Originally from Montreal and now living in LA, Cecile Believe is an eccentric talent that is just starting to capture the attention of music advocates around the world. Cecile first made her presence known co-writing SOPHIE’s Grammy-nominated album “Oil Of Every Pearl’s Un-Insides.” The results were astonishing as she received an ample amount of praise, readying her to embark on her solo musical venture.
Arriving now with the release of her debut EP “Made In Heaven,” listeners will be treated a striking reconstruction of the pop genre. Diving deep into its roots, Cecile innovatively reinvents the genre with her sonically cutting vocals and enticing toplines. With that being said, we decided there was no better way to tell the story than from the person who wrote it themselves. Hear how “Made In Heaven” was put together in the track-by-track breakdown below.
Made In Heaven
“This was the last track I wrote on the record. I had already decided I wanted the EP to be called Made in Heaven so I thought I better write the eponymous song. It may be my favorite on the EP cuz it felt like it just tied up the whole sentiment I was passionate about conveying. It was an urgent feeling, I was writing and recording extra bits between mixing days! It was a mad dash to the end.”
Last Thing He Said to Me in Person
“This was the first song I wrote for the record. It took a few hours to write and stayed pretty much untouched until almost a year later. Because I had heard the demo so many times, it was hard to know how to push the production forward but I was very fortunate to have collaborators who challenged me to add detail. I focussed a lot of energy on making the 808 sit exactly the way I wanted it to and when I played the rough version for Geoff Swan, the mixing engineer, he said – that low end is awesome. It was such a compliment to me cuz I’m obsessed with bass.”
Living My Life Over
“I spent the Christmas holidays alone in my house finishing off the record. Everyone was away so I set up in the living room and just blasted music all day. I had made this funny drum and bass demo and then forgotten about it but something made me remember the melody and I thought it might be a good colour for the EP. I couldn’t remember the temp project name and literally looked through every single Ableton project I had on my computer until I found it. I think it was called Huh or something stupid like that.”
“I had been working with a performance artist called PRICE for much of 2019 making more spacious ambient pieces for theatre. I loved making sound-design pieces and I wanted to present that in my own work. I think instrumentals can convey a feeling of fear and darkness in a well-balanced way. Sometimes when lyrics are involved sentiments are laid bare and a certain mystery and openness can be lost.”
“This was the most challenging song to write and to engineer – it was a fight to get this one to the finish line. There must be 50 synths doing the same stuttered line and I think every phrase I sung has a different vocal chain lol! I got totally lost in stacking synths and sculpting the song on a macro level. I could have let it go but I’m really bad at dropping something that I have that ‘feeling’ about. I had been working and traveling so much of 2017-2019 and I was kind of messed up about it. I needed to write this song to get through it all.”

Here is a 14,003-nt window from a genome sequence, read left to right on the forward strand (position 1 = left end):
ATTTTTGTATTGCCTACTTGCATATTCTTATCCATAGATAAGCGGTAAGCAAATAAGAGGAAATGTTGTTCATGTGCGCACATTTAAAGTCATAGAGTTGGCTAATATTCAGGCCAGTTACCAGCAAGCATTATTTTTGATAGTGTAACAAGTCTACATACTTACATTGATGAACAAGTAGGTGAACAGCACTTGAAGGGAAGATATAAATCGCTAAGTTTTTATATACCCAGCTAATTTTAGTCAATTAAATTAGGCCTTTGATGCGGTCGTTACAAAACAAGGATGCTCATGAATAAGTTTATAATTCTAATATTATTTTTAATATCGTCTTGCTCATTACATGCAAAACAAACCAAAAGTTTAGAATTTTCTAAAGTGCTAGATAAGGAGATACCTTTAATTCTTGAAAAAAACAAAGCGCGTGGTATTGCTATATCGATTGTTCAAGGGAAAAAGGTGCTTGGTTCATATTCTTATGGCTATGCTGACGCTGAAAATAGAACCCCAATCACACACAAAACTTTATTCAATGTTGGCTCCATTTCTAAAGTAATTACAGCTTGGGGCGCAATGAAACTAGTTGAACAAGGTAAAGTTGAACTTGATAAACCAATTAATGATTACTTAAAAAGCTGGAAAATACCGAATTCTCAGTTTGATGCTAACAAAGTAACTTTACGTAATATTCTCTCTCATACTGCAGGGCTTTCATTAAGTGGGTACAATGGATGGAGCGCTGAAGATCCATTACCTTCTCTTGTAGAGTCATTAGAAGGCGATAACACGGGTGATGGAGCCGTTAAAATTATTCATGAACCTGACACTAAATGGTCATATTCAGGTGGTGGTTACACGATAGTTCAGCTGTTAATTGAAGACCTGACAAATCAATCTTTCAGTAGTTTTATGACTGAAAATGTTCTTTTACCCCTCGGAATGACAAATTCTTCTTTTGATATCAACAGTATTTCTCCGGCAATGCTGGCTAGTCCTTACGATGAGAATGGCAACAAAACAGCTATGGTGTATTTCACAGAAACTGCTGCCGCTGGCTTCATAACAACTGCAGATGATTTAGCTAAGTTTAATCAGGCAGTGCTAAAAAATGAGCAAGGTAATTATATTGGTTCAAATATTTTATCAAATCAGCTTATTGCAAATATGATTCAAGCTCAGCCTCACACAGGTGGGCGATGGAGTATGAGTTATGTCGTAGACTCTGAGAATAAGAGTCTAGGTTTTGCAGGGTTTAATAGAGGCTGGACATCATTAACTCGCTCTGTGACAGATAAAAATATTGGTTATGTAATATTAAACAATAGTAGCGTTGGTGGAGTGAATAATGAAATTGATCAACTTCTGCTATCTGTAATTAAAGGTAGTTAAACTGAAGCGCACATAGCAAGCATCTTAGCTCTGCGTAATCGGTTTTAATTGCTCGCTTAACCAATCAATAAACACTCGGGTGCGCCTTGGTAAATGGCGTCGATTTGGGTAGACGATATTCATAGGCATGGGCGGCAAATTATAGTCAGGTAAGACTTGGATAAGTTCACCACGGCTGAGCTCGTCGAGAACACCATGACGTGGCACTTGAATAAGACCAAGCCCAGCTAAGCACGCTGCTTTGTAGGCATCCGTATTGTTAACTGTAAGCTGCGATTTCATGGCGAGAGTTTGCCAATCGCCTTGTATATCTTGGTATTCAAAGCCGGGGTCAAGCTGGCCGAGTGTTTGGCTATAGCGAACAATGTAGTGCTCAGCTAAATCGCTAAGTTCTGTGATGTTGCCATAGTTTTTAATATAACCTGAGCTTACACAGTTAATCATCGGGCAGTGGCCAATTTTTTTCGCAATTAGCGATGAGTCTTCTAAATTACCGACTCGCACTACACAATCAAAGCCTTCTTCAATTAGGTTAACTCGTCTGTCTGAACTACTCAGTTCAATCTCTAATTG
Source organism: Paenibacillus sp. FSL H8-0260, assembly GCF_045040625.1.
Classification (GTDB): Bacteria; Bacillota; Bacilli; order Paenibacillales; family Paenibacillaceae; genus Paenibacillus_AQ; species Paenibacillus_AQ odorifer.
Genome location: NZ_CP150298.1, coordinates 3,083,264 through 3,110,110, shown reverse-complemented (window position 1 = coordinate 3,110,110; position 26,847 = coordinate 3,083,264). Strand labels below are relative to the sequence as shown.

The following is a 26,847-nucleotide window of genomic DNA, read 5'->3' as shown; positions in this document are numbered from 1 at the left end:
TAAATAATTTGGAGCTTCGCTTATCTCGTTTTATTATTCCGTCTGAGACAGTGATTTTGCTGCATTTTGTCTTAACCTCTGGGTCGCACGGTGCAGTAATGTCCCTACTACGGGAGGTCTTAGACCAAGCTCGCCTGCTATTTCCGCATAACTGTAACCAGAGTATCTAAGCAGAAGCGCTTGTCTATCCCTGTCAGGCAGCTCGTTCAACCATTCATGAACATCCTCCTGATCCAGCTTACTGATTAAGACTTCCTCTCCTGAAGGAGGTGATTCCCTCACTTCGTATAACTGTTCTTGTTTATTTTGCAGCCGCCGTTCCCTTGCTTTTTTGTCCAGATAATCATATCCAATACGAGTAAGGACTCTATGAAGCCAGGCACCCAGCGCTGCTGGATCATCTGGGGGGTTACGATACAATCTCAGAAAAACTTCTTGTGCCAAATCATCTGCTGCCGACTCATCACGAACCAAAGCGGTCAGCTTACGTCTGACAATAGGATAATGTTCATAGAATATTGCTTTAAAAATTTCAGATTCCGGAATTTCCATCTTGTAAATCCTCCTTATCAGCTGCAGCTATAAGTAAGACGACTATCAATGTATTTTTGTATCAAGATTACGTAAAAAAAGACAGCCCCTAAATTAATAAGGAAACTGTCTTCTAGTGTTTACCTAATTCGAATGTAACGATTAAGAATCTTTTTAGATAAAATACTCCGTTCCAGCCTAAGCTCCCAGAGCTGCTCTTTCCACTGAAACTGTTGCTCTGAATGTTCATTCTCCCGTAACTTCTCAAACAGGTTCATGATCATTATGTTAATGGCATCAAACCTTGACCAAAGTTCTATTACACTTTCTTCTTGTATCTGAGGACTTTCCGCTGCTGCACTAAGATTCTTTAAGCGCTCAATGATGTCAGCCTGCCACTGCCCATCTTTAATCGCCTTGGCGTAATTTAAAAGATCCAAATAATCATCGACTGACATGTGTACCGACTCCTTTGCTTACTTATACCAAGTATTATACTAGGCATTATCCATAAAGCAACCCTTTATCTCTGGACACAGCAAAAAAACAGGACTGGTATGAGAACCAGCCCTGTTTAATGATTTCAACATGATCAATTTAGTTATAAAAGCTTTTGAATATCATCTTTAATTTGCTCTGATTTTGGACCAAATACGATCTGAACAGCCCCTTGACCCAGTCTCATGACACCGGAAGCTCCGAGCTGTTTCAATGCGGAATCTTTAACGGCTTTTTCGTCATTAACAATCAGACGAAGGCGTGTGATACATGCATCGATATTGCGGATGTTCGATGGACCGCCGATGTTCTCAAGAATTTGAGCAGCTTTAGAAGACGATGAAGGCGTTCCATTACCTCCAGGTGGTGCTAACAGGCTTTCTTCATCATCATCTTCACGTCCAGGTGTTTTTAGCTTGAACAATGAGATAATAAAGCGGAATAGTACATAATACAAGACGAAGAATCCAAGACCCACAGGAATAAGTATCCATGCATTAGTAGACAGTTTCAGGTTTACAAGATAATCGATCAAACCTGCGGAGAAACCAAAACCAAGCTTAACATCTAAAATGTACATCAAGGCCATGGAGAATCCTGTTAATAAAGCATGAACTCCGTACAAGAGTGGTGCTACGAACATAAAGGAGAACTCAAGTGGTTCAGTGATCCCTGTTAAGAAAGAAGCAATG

7PM (accretion disk edit)
“An accretion disk is a swirling cloudy-mass of debris orbiting a massive body (usually a star, but sometimes black holes). I had just seen the images of the black hole in the Messier 87 galaxy and learned that what we were ‘seeing’ was in fact the outlying material surrounding the hole itself. The song feels like it’s orbiting the former version, like a chunk of mass was knocked off the previous song and flung out into space – the name fit in my mind.”
“This is a grounding song. After so much stellar motion I wanted to bring it back to earth, the voice, the human frailty, and human expression. I the voice to be super close, to feel like it was under your skin, wriggling around in there, causing discomfort even.”
Pick Up the Phone
“I had a sample of a woman singing ‘pick up the phone’ over and over like a jingle recorded through a phone receiver – it was the catchiest thing and it swarmed around in my head for months before I made the song. This song came out of me in an afternoon, super fast. It’s pop but it’s really personal too and it acted as a catharsis as I was getting sober and seeing all the shit I had done in my past more clearly. Pop has always been an obsessive pursuit of mine and even though I wanted to move into a different world with MIH I also didn’t want to leave pop out of the equation altogether. Pick Up the Phone felt like the right contribution.”
“It’s just a little goodbye, a reminder that you’ve got what you need, it’s out there and it’s in you and it’s all good.”